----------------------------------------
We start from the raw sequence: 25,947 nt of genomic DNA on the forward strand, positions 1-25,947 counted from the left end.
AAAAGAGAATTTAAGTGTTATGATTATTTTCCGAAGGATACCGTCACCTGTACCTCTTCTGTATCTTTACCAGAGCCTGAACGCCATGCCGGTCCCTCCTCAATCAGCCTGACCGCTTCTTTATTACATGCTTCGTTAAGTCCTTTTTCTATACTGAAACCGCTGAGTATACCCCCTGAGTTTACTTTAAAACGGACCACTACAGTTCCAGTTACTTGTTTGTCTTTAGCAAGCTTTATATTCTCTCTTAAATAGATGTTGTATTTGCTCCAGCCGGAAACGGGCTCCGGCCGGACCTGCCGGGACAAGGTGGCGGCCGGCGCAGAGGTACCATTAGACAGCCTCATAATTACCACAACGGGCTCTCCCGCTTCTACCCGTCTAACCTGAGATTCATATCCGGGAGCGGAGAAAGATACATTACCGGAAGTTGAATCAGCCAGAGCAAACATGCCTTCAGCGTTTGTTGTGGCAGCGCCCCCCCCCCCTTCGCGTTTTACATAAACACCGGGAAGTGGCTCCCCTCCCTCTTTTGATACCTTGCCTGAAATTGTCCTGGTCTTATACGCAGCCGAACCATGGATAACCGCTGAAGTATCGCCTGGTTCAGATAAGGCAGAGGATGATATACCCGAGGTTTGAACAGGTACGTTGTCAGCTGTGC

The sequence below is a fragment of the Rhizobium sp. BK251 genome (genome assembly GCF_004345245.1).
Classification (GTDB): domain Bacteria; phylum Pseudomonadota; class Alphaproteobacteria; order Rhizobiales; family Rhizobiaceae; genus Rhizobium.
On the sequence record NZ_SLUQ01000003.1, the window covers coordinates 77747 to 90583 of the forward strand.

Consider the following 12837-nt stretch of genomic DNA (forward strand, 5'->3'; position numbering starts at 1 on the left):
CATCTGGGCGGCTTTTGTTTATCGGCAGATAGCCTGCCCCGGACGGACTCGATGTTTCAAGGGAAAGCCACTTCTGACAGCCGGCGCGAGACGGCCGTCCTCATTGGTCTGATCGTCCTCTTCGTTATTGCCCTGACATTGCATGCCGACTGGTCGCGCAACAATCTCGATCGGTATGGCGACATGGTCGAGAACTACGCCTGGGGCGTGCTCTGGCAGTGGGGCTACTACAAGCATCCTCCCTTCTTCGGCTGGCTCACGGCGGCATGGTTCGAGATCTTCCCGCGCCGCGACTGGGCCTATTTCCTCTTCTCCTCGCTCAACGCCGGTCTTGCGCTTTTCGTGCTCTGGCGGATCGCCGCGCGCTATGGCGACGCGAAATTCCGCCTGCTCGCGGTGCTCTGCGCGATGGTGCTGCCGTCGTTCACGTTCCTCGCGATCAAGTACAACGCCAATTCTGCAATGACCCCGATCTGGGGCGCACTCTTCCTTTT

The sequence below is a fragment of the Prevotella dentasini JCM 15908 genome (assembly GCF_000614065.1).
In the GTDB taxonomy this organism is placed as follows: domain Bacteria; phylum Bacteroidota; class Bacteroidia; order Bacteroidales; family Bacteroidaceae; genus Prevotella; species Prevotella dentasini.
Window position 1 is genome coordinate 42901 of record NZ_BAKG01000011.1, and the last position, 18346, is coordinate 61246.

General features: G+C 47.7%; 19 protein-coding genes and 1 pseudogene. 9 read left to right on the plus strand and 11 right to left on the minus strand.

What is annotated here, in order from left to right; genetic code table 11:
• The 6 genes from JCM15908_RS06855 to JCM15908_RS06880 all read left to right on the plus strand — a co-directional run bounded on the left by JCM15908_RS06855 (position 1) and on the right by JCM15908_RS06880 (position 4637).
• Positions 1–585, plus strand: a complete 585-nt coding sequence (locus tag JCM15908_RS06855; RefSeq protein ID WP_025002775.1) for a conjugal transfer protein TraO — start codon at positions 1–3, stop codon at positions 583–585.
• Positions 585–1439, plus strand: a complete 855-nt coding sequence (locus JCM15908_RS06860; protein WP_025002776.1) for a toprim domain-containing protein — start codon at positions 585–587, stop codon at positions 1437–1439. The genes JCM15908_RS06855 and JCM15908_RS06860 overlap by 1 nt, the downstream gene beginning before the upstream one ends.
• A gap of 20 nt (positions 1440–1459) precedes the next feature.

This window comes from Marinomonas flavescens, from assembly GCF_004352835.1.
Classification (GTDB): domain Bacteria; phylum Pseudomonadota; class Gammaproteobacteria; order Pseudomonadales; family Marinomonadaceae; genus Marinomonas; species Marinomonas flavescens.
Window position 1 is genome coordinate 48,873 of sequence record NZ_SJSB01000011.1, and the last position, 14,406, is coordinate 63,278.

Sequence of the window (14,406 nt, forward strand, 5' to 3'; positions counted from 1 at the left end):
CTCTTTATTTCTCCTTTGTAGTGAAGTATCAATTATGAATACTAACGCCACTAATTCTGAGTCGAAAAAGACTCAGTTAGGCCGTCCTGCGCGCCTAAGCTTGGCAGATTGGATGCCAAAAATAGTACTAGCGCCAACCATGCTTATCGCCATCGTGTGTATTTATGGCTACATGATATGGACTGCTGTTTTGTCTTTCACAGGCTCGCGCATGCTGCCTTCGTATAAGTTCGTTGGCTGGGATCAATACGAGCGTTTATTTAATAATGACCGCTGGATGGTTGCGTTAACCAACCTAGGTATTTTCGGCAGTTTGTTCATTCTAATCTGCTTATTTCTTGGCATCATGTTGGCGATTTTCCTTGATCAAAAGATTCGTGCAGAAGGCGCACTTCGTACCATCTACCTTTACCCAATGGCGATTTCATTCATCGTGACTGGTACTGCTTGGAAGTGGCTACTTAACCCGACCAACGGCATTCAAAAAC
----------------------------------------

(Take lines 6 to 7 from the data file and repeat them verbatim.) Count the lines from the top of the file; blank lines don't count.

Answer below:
Consider the following 12837-nt stretch of genomic DNA (forward strand, 5'->3'; position numbering starts at 1 on the left):
CATCTGGGCGGCTTTTGTTTATCGGCAGATAGCCTGCCCCGGACGGACTCGATGTTTCAAGGGAAAGCCACTTCTGACAGCCGGCGCGAGACGGCCGTCCTCATTGGTCTGATCGTCCTCTTCGTTATTGCCCTGACATTGCATGCCGACTGGTCGCGCAACAATCTCGATCGGTATGGCGACATGGTCGAGAACTACGCCTGGGGCGTGCTCTGGCAGTGGGGCTACTACAAGCATCCTCCCTTCTTCGGCTGGCTCACGGCGGCATGGTTCGAGATCTTCCCGCGCCGCGACTGGGCCTATTTCCTCTTCTCCTCGCTCAACGCCGGTCTTGCGCTTTTCGTGCTCTGGCGGATCGCCGCGCGCTATGGCGACGCGAAATTCCGCCTGCTCGCGGTGCTCTGCGCGATGGTGCTGCCGTCGTTCACGTTCCTCGCGATCAAGTACAACGCCAATTCTGCAATGACCCCGATCTGGGGCGCACTCTTCCTTTT